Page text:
Four years later, mother found herself in Arizona, living in another "stockade" on the Gila River and the house had no window. The roof was made of pummy, instead of bear grass. This was flattened canes, after the juice has been squeezed out to make into molasses, and did not turn the rain very well, so again mother had a leaky roof. What a shame, how many disappointments can mother endure and still be patient?
After two years of this she found herself way out in the Sulfur Springs Valley, in the most satisfying home she was ever in, since she was a girl living in Massachusetts, or at least since she was married. It was composed of three rooms, two made of lumber and one made of logs, with a lovely window and a sash that could be raised, facing the east, with a lower half sash. How nice to see the breeze billowing and blowing out the curtains although they were quite skimpy, they were later replaced by "Knottingham Curtains of lace.
Well do I remember the day one of her neighbors came in to visit her and seeing the precious curtains, she said, "Well Mrs. Smith, I see you have curtains on your windows. I thought as I came up the path they were lace, and I just couldn’t believe it." And the look of pride and joy that shown on mother’s face as she said almost in a whisper, she was so full of emotion. "Yes, Knottinghams."
I believe all the hardships and disappointments that mother has endured through the years were all blotted out in that one moment. First looking at her neighbor and then at her lovely curtains gently moving in the breeze, in back of the small table covered with a pretty cloth and posts of flowering plants.
Mother enjoyed this home for many years, then after the family was grown and her children had gone away, and father had grown too weak to run the farm longer, they sold everything they had and left their "Mountain Home" along Turkey Creek, where the boys had enjoyed their childhood days, and moved to the town of St. David, Arizona, a hundred miles away. They bought a small home of two rooms, close to some of their children and settled down once again to "House Keeping." This house had two windows in it where mother could have her pots of flowers and her dear "Knottingham Curtains" until they just hung in shreds.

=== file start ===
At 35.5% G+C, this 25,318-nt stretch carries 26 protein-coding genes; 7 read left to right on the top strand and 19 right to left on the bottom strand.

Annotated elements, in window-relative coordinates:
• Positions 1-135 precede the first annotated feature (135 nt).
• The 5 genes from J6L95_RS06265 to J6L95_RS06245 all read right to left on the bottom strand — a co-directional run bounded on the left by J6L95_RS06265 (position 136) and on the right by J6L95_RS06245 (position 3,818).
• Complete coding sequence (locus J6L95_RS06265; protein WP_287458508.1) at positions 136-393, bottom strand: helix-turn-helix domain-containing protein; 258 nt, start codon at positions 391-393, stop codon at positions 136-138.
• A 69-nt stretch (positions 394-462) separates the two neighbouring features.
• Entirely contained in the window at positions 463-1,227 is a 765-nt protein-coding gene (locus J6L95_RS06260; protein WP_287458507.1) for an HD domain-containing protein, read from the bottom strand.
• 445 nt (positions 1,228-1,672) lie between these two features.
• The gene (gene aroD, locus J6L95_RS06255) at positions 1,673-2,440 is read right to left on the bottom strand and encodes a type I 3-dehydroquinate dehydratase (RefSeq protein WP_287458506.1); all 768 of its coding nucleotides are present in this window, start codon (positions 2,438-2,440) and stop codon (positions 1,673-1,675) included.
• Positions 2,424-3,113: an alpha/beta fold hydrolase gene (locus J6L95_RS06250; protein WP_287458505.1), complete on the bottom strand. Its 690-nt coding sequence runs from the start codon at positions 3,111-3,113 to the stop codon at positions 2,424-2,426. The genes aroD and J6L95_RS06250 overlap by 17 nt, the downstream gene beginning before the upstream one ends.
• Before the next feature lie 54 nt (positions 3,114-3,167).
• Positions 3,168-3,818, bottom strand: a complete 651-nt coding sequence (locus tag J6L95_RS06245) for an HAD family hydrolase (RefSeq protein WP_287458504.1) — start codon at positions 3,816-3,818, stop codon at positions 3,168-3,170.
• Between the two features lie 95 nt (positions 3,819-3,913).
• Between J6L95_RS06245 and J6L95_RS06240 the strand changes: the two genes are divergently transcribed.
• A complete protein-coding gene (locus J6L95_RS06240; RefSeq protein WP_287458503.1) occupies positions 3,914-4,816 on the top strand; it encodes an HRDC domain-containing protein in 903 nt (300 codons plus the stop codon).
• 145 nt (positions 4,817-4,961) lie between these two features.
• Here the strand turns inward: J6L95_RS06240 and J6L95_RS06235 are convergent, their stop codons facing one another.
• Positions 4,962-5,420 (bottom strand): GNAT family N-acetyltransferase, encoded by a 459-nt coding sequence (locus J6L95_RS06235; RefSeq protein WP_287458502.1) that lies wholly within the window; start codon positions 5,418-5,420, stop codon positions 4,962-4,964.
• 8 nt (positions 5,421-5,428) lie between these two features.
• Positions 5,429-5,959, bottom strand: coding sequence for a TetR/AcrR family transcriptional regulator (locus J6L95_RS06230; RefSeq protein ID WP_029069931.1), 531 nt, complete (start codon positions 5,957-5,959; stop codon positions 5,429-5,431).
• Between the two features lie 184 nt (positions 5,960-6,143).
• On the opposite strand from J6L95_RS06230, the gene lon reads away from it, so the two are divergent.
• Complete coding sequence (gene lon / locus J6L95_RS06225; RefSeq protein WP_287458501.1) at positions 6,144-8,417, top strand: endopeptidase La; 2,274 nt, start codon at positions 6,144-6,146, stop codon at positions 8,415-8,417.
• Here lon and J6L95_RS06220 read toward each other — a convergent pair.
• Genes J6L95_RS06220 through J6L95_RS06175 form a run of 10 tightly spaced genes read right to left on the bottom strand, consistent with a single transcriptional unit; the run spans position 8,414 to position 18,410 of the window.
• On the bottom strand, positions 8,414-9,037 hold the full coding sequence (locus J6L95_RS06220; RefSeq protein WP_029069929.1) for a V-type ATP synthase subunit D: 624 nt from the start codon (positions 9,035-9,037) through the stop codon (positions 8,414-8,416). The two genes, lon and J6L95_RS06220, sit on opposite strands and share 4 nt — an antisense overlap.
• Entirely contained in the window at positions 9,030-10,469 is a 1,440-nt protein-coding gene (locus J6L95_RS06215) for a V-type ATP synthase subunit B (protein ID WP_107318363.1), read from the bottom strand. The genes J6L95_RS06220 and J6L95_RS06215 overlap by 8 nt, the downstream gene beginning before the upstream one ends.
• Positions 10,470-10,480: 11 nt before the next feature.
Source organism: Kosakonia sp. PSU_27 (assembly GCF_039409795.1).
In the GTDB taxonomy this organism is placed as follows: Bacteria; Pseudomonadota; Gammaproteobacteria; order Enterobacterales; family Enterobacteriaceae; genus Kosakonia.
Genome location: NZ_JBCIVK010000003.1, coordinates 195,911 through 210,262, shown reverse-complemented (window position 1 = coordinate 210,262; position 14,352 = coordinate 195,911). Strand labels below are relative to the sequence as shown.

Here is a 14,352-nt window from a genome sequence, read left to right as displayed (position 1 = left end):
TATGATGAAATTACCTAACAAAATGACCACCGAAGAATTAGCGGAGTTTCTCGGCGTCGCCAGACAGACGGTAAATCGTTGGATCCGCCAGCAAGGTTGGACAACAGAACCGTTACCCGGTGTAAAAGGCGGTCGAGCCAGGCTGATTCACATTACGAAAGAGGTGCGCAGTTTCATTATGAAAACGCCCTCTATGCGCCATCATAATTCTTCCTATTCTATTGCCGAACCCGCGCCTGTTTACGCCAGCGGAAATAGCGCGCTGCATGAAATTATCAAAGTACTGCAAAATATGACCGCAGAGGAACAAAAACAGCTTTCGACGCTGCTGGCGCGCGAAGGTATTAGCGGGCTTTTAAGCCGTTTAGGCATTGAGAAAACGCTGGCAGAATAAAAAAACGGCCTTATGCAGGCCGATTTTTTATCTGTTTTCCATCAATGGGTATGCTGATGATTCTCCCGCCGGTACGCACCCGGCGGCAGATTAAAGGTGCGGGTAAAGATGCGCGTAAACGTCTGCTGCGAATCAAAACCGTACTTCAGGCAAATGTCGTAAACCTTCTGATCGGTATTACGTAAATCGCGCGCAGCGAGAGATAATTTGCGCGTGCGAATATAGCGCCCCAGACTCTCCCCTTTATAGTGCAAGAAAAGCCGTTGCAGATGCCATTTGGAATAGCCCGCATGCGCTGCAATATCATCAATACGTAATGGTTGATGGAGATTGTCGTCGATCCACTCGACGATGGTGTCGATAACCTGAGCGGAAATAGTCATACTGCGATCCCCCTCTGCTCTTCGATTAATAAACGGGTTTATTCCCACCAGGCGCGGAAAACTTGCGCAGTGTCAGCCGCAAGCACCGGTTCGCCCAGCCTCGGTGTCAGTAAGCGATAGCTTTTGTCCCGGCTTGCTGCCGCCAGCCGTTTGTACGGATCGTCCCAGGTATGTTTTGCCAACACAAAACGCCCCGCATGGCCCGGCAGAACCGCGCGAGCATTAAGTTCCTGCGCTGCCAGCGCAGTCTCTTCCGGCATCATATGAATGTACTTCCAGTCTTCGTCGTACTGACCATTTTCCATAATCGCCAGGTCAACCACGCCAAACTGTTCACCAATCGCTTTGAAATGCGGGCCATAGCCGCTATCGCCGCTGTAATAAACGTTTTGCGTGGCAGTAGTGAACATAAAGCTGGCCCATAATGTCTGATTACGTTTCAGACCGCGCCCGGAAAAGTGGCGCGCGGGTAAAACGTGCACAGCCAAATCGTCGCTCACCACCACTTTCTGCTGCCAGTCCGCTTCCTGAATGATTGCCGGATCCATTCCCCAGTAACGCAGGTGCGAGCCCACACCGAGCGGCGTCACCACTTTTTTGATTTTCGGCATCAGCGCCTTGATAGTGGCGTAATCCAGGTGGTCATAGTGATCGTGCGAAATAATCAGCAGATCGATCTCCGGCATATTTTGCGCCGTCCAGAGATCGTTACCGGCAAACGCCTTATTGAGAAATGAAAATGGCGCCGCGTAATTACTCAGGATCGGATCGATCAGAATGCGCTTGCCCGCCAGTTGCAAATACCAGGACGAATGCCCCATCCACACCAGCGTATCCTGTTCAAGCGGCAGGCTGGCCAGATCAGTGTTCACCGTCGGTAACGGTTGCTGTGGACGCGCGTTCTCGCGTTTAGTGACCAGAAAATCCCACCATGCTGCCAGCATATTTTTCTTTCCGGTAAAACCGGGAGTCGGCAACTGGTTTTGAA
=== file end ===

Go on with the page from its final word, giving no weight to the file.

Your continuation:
After father’s death, mother became unable to care for herself, and so I, her daughter Martha, moved her into my home, into a large room with an east window that I covered with some dainty dotted swiss curtains that one of my sisters had given her. The window sill was filled with some prized flowers.
Mother loved to sing and she had once belonged to the Salt Lake choir and could sing so high and clear. She did miss all this happiness when she came away to Arizona, but she always sang in Church in her latter days, even using her small hymn book which she carried in her pocket.
My heart and eyes are full as I see her sitting in her rocking chair knitting and singing some of her old English Ballads, famous in the olden days. I thank God for a mother who brought a little beauty and culture into our lives that otherwise would have been drab indeed.
Family Stories & Histories